Outliers are shown as dots, extreme outliers as stars. Figure 3. Representative DTA-plots that depict the three different freezing pattern types are shown in Figure 4. Buds of S. Buds of A. LTEs in these buds were often short and pinnacle F. Lastly, buds that supercool but do not exhibit a distinct LTE are exemplified by B. Figure 4. Figure 5.
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The whiskers indicate, at maximum, the 1. In supercooling buds, formation of extraorgan ice masses was monitored by cryo-microscopy Table 1. The exceptions were four species with persistently supercooling buds Castanea sativa, L. While in DTA, no freezing exotherms were detectable during formation of translocated ice between the premature leaves, in some species in IDTA occasionally exiguous freezing processes were recorded e.
In temporarily supercooled buds, no preferential location of ice masses could be found Figure 7. In persistently supercooled buds, except for the species lacking ice masses, ice crystals mostly could be found close to premature leaves, but in Populus tremula and Corylus avellana they could additionally be found in the scales and in Viburnum lantana additionally in the stem—and only in Sorbus aucuparia was ice exclusively seen in the bud scales. Figure 6. Ice was found either in A the subtending stem J. Figure 7. In supercooled buds, translocated ice masses can be found either in S the adjoining stem, in Sc the bud scales or inside L the bud around the premature leaves.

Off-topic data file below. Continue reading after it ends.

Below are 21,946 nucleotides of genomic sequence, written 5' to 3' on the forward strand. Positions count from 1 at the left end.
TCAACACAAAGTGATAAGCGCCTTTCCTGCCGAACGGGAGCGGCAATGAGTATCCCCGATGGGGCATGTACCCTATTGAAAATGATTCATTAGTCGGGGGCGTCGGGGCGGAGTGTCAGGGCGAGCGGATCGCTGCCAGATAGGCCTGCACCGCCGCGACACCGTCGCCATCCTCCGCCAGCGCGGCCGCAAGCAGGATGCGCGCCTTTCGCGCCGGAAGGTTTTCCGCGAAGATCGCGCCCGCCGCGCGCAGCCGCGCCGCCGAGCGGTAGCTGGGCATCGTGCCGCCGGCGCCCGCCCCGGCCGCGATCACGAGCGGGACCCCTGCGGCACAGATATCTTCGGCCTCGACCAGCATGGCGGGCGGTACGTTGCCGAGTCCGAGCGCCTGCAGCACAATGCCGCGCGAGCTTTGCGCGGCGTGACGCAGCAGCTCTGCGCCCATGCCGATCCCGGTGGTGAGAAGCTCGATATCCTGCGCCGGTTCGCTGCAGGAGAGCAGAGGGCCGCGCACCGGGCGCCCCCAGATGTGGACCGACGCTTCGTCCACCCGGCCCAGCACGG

In some buds, nd no large ice masses could be found inside or in close vicinity to the bud. Vegetative buds that freeze extracellularly, i. Interestingly, reproductive buds in Sambucus racemosa , in contrast to the many reproductive buds of angiosperm woody species Ashworth, , ; Quamme, , also did not exhibit an LTE Ishikawa and Sakai, ; this suggests that another FR mechanism exists other than deep supercooling.
With respect to conifers, the results obtained in P. Buds that only exhibit extracellular freezing with an absence of any supercooling were the most frost hardy, corroborating earlier reports on the FR of P.
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Opposed to other conifers that have buds that supercool Quamme, , in pines, ice forms in the buds at the same time when ice forms in subtending stem tissues, and no supercooling occurs Ide et al. In contrast to other Pinaceae , such as Abies Sakai, ; Ide et al. Similar to pines, the two angiosperms examined in the present study, S. Additionally, a barrier against extrinsic ice nucleation from the bud surface does not appear to exist in buds that exhibit extracellular freezing. In supercooling buds, an impermeable ice barrier can be brought about by a sophisticated bud scale architecture P.